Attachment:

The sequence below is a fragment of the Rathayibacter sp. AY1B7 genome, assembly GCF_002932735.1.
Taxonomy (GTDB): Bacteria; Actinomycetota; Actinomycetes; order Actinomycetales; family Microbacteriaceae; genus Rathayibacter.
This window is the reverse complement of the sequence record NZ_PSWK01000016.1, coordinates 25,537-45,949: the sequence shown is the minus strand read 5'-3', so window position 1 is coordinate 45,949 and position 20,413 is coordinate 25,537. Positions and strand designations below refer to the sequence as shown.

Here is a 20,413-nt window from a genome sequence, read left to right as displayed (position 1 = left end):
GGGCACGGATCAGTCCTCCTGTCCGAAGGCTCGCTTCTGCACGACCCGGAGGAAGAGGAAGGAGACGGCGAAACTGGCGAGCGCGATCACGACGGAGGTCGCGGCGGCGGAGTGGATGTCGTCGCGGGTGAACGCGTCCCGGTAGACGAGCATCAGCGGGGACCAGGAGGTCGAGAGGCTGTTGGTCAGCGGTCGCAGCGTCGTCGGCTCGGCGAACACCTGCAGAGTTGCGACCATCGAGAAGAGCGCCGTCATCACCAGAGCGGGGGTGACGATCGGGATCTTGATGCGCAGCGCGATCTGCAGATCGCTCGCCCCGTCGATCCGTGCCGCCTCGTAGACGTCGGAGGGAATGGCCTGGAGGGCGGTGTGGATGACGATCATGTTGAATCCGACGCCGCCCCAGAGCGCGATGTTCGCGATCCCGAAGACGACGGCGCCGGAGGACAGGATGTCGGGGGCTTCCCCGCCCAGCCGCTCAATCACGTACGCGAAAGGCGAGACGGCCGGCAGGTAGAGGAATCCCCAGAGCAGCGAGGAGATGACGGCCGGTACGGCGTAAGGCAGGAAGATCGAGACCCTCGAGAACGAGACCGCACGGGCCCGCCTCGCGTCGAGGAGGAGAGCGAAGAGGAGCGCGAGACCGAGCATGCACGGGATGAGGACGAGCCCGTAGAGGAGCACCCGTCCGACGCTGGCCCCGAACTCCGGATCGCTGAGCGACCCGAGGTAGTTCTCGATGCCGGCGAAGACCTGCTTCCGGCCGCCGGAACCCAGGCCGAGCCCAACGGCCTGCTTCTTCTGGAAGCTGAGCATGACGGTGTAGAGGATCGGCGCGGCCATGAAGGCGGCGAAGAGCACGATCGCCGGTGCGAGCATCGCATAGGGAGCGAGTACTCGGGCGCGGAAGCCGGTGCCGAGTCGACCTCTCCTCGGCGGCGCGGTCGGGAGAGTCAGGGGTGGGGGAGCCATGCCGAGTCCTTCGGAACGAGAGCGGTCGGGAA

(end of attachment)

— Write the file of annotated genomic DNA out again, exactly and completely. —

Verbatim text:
The sequence below is a fragment of the Rathayibacter sp. AY1B7 genome, assembly GCF_002932735.1.
Taxonomy (GTDB): Bacteria; Actinomycetota; Actinomycetes; order Actinomycetales; family Microbacteriaceae; genus Rathayibacter.
This window is the reverse complement of the sequence record NZ_PSWK01000016.1, coordinates 25,537-45,949: the sequence shown is the minus strand read 5'-3', so window position 1 is coordinate 45,949 and position 20,413 is coordinate 25,537. Positions and strand designations below refer to the sequence as shown.

Here is a 20,413-nt window from a genome sequence, read left to right as displayed (position 1 = left end):
GGGCACGGATCAGTCCTCCTGTCCGAAGGCTCGCTTCTGCACGACCCGGAGGAAGAGGAAGGAGACGGCGAAACTGGCGAGCGCGATCACGACGGAGGTCGCGGCGGCGGAGTGGATGTCGTCGCGGGTGAACGCGTCCCGGTAGACGAGCATCAGCGGGGACCAGGAGGTCGAGAGGCTGTTGGTCAGCGGTCGCAGCGTCGTCGGCTCGGCGAACACCTGCAGAGTTGCGACCATCGAGAAGAGCGCCGTCATCACCAGAGCGGGGGTGACGATCGGGATCTTGATGCGCAGCGCGATCTGCAGATCGCTCGCCCCGTCGATCCGTGCCGCCTCGTAGACGTCGGAGGGAATGGCCTGGAGGGCGGTGTGGATGACGATCATGTTGAATCCGACGCCGCCCCAGAGCGCGATGTTCGCGATCCCGAAGACGACGGCGCCGGAGGACAGGATGTCGGGGGCTTCCCCGCCCAGCCGCTCAATCACGTACGCGAAAGGCGAGACGGCCGGCAGGTAGAGGAATCCCCAGAGCAGCGAGGAGATGACGGCCGGTACGGCGTAAGGCAGGAAGATCGAGACCCTCGAGAACGAGACCGCACGGGCCCGCCTCGCGTCGAGGAGGAGAGCGAAGAGGAGCGCGAGACCGAGCATGCACGGGATGAGGACGAGCCCGTAGAGGAGCACCCGTCCGACGCTGGCCCCGAACTCCGGATCGCTGAGCGACCCGAGGTAGTTCTCGATGCCGGCGAAGACCTGCTTCCGGCCGCCGGAACCCAGGCCGAGCCCAACGGCCTGCTTCTTCTGGAAGCTGAGCATGACGGTGTAGAGGATCGGCGCGGCCATGAAGGCGGCGAAGAGCACGATCGCCGGTGCGAGCATCGCATAGGGAGCGAGTACTCGGGCGCGGAAGCCGGTGCCGAGTCGACCTCTCCTCGGCGGCGCGGTCGGGAGAGTCAGGGGTGGGGGAGCCATGCCGAGTCCTTCGGAACGAGAGCGGTCGGGAA